A number of handguns have been chambered for .30 Carbine ammunition. In 1944, Smith & Wesson developed a hand-ejector revolver to fire .30 Carbine. It went through 1,232 rounds without incident. From a four-inch (102 mm) barrel, it launched the standard GI ball projectile at 1,277 ft/s (389 m/s), producing a large average group of 4.18 inches (106 mm) at 25 yards (23 m); the military decided not to adopt the revolver. The loud blast is the most oft-mentioned characteristic of the .30 M1 Carbine cartridge fired in a handgun.[7]

In 1958, the short-lived J. Kimball Arms Co. produced a .30 Carbine caliber pistol that closely resembled a slightly scaled-up High Standard Field King .22 target pistol. The Ruger Blackhawk revolver chambered for the .30 Carbine round has been in the catalogs since the late 1960s. Standard government-issue rounds clock over 1,500 feet per second (460 m/s), with factory loads and handloads producing similar velocities.

Universal Firearms made a .30 caliber pistol from 1964 to 1983, it was named the Enforcer. Built similar to the M1 carbine it lacked the stock, therefore, making it a pistol or a handgun. Sold to Iver-Johnson in 1983 The Enforcer continued to be made until 1986. Other handguns chambered for this cartridge include the Thompson Center Contender, Taurus Raging Thirty, and AMT AutoMag III.[7]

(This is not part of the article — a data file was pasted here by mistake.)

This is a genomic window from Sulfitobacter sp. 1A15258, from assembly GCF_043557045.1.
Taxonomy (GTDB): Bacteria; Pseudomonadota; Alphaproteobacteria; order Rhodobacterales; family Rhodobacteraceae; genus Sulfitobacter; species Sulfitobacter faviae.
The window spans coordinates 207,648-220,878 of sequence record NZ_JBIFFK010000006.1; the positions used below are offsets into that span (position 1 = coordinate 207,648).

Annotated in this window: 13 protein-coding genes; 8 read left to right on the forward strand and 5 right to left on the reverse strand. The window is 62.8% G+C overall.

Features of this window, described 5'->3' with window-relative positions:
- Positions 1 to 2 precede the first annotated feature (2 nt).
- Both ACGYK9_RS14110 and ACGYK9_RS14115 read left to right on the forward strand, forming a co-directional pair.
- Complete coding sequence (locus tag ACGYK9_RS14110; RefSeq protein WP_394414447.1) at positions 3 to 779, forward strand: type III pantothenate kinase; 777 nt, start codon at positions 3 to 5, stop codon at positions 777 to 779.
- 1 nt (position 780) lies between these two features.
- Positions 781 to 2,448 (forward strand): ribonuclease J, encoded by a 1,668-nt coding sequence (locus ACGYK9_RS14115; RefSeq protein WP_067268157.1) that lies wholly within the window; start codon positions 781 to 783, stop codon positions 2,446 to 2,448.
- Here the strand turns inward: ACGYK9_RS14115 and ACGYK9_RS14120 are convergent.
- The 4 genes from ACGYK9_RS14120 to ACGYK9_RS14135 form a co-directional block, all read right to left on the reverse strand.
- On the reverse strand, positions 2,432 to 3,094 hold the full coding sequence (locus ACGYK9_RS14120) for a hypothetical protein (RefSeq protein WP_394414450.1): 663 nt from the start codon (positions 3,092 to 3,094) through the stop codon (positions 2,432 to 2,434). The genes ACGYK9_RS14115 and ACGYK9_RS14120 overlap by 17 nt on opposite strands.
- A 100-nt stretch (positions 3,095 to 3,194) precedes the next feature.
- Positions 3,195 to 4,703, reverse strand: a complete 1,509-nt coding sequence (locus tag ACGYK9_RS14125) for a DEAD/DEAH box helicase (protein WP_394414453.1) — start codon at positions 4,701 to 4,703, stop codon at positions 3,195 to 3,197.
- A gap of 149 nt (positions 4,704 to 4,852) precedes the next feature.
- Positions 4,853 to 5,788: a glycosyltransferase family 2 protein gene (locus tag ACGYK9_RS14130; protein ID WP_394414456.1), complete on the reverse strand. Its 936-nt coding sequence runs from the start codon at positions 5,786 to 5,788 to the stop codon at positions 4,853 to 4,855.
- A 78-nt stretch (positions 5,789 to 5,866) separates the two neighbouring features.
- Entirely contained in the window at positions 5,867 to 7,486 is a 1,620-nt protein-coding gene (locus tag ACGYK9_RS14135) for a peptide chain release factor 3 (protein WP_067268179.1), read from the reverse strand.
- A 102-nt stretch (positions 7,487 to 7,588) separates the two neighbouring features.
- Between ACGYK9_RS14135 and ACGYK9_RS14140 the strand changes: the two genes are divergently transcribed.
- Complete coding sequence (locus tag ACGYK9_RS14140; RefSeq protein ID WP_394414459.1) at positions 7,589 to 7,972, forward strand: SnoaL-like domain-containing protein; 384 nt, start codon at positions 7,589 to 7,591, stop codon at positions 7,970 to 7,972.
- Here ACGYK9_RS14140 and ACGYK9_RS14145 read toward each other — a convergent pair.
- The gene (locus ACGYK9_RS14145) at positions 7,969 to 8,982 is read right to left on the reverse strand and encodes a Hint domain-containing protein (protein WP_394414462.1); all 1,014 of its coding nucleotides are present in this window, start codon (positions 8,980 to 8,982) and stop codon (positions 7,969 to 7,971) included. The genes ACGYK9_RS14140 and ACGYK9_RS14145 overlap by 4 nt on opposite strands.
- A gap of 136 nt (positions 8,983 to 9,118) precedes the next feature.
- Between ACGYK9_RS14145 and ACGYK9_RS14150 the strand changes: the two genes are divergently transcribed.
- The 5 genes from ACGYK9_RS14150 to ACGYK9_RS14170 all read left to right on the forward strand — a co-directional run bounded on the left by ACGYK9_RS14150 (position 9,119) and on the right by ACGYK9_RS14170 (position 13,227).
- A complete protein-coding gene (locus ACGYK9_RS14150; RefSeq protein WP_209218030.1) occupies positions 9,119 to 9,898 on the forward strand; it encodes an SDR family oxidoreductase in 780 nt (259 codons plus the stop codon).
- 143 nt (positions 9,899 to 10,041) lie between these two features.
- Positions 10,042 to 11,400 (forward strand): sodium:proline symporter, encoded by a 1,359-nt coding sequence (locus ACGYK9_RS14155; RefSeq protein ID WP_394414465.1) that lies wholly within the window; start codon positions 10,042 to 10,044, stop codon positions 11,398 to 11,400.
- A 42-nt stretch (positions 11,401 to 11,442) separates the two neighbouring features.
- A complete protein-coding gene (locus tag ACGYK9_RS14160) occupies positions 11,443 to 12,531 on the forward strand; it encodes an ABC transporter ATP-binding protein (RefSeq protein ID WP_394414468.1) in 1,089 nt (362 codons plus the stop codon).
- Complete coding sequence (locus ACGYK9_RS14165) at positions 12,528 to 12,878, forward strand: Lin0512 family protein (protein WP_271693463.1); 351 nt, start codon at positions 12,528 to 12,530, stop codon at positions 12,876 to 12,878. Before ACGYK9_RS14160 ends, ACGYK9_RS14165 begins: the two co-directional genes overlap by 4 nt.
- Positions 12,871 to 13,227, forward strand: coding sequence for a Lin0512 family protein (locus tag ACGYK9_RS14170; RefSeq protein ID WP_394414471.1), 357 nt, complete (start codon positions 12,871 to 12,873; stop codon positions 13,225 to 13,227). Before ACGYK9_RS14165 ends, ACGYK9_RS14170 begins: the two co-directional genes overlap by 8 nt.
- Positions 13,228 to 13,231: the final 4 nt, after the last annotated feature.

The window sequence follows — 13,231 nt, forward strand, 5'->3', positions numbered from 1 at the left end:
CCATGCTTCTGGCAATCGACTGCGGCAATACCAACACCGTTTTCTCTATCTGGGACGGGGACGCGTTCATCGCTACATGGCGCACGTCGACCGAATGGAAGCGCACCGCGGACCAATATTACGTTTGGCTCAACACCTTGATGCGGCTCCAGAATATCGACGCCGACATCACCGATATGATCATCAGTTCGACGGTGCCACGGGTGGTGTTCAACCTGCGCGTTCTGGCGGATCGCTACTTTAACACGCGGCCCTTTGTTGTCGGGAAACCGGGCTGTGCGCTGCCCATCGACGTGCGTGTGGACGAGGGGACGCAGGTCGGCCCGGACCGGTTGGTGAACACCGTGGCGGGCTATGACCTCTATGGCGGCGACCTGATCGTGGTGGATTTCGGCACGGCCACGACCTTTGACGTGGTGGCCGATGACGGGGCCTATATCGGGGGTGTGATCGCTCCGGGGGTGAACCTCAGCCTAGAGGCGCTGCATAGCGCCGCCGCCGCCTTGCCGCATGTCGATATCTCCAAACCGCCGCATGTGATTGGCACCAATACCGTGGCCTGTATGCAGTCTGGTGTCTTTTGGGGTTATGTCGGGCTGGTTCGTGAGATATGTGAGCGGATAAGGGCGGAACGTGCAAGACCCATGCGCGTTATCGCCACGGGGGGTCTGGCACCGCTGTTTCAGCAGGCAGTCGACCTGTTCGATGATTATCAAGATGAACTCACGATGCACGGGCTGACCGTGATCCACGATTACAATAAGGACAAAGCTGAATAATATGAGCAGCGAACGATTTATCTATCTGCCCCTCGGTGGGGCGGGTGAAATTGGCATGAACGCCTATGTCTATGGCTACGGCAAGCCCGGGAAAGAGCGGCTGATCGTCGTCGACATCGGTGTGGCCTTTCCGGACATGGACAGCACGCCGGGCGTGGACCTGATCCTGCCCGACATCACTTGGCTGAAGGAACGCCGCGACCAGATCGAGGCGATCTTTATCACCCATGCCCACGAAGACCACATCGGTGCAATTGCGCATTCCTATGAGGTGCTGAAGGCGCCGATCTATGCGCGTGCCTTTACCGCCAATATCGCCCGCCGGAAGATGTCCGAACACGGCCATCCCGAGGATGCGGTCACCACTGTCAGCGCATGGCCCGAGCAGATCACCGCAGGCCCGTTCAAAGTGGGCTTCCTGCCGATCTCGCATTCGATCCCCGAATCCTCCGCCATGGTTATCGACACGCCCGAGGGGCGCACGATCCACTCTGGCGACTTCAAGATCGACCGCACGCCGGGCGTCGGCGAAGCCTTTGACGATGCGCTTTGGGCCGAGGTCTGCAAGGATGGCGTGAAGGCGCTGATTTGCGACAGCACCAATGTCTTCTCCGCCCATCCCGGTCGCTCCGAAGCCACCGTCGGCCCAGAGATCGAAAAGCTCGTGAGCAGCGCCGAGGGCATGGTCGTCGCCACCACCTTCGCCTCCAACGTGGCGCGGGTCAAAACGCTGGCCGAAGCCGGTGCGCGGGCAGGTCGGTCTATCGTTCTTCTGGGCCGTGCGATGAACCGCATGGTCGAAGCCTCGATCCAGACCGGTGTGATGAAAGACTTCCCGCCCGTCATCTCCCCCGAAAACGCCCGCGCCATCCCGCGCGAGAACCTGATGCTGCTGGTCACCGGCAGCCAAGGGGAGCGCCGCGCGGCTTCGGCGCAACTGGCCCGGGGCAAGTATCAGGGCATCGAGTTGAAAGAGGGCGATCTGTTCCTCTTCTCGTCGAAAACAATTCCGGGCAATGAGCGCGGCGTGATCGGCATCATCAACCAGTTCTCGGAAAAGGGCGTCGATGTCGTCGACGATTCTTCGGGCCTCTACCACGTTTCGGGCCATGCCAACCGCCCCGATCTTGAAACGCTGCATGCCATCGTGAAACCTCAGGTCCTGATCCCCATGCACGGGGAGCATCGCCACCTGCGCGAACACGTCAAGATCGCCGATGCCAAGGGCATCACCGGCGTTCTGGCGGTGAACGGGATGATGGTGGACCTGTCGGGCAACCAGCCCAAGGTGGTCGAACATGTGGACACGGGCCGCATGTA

From left: 8 mm Mauser, two 8mm Lebel cartridges, .30 Carbine compared to WWII rifle rounds

A standard .30 carbine ball bullet weighs 110 grains (7.1 g), a complete loaded round weighs 195 grains (12.6 g)and has a muzzle velocity of 1,990 ft/s (610 m/s) giving it 967 ft·lbf (1,311 joules) of energy; fired from an 18" barrel. By comparison, a .357 Magnum revolver fires the same weight bullet from a 4-inch (100 mm) barrel at about 1,500 ft/s (460 m/s) for about 550 ft·lbf (750 J) of energy, though it is important to note that the .357 bullet is larger in diameter (caliber) and is normally an expanding or hollow-point design.[1] The above comparison is between a full length .30 carbine barrel and a 4-inch barreled .357 handgun.[citation needed]

The .30 carbine was developed from the .32 Winchester Self-Loading used in an early semi-auto sporting rifle; both rounds are comparable to the .32-20 Winchester round used in carbines and revolvers. .30 Carbine sporting ammunition is factory recommended for hunting and control of large varmints like fox, javelina or coyote. The .30 Carbine generates half the muzzle energy of the typical .30-30 Winchester deer rifle round and one-third the energy of the typical .30-06 Springfield big game round. The game laws of several states do not allow hunting big game with the .30 Carbine either by name or minimum muzzle energy allowed.

Chambered weapons



Remington & Sons Smoot 1873